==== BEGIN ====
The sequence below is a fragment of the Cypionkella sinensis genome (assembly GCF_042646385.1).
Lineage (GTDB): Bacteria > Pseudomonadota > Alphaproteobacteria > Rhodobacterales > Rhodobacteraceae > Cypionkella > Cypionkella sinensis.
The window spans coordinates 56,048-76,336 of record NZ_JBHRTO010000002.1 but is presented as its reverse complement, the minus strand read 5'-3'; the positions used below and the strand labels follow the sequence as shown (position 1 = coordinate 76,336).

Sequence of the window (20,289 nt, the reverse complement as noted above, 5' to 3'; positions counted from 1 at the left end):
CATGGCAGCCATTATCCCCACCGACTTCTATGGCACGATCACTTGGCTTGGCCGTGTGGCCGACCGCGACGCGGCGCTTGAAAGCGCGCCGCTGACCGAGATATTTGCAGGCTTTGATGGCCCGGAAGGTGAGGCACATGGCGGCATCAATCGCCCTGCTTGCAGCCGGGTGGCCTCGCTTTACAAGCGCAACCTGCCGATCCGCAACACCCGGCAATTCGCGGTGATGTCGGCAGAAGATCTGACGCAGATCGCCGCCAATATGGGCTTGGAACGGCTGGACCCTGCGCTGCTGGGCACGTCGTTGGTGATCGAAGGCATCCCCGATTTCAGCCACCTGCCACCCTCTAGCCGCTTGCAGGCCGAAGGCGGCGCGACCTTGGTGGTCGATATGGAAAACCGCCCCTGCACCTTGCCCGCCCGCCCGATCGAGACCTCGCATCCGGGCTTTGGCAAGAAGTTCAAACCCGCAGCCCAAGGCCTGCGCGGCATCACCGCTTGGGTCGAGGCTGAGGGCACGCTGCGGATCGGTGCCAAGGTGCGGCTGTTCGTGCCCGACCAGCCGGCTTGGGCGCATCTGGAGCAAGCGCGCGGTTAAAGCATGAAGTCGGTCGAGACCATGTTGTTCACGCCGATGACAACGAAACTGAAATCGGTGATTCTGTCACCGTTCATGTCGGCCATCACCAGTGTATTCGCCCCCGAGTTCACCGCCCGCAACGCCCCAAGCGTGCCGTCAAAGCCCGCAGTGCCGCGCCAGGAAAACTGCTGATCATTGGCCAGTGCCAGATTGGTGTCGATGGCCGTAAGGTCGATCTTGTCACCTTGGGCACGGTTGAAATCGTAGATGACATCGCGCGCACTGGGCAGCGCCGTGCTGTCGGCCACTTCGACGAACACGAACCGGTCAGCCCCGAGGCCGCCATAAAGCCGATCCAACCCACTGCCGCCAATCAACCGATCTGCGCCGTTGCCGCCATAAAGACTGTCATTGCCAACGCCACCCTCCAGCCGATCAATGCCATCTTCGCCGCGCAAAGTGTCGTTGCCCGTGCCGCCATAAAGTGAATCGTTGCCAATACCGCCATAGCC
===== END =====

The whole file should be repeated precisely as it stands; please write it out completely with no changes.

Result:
The sequence below is a fragment of the Cypionkella sinensis genome (assembly GCF_042646385.1).
Lineage (GTDB): Bacteria > Pseudomonadota > Alphaproteobacteria > Rhodobacterales > Rhodobacteraceae > Cypionkella > Cypionkella sinensis.
The window spans coordinates 56,048-76,336 of record NZ_JBHRTO010000002.1 but is presented as its reverse complement, the minus strand read 5'-3'; the positions used below and the strand labels follow the sequence as shown (position 1 = coordinate 76,336).

Sequence of the window (20,289 nt, the reverse complement as noted above, 5' to 3'; positions counted from 1 at the left end):
CATGGCAGCCATTATCCCCACCGACTTCTATGGCACGATCACTTGGCTTGGCCGTGTGGCCGACCGCGACGCGGCGCTTGAAAGCGCGCCGCTGACCGAGATATTTGCAGGCTTTGATGGCCCGGAAGGTGAGGCACATGGCGGCATCAATCGCCCTGCTTGCAGCCGGGTGGCCTCGCTTTACAAGCGCAACCTGCCGATCCGCAACACCCGGCAATTCGCGGTGATGTCGGCAGAAGATCTGACGCAGATCGCCGCCAATATGGGCTTGGAACGGCTGGACCCTGCGCTGCTGGGCACGTCGTTGGTGATCGAAGGCATCCCCGATTTCAGCCACCTGCCACCCTCTAGCCGCTTGCAGGCCGAAGGCGGCGCGACCTTGGTGGTCGATATGGAAAACCGCCCCTGCACCTTGCCCGCCCGCCCGATCGAGACCTCGCATCCGGGCTTTGGCAAGAAGTTCAAACCCGCAGCCCAAGGCCTGCGCGGCATCACCGCTTGGGTCGAGGCTGAGGGCACGCTGCGGATCGGTGCCAAGGTGCGGCTGTTCGTGCCCGACCAGCCGGCTTGGGCGCATCTGGAGCAAGCGCGCGGTTAAAGCATGAAGTCGGTCGAGACCATGTTGTTCACGCCGATGACAACGAAACTGAAATCGGTGATTCTGTCACCGTTCATGTCGGCCATCACCAGTGTATTCGCCCCCGAGTTCACCGCCCGCAACGCCCCAAGCGTGCCGTCAAAGCCCGCAGTGCCGCGCCAGGAAAACTGCTGATCATTGGCCAGTGCCAGATTGGTGTCGATGGCCGTAAGGTCGATCTTGTCACCTTGGGCACGGTTGAAATCGTAGATGACATCGCGCGCACTGGGCAGCGCCGTGCTGTCGGCCACTTCGACGAACACGAACCGGTCAGCCCCGAGGCCGCCATAAAGCCGATCCAACCCACTGCCGCCAATCAACCGATCTGCGCCGTTGCCGCCATAAAGACTGTCATTGCCAACGCCACCCTCCAGCCGATCAATGCCATCTTCGCCGCGCAAAGTGTCGTTGCCCGTGCCGCCATAAAGTGAATCGTTGCCAATACCGCCATAGCC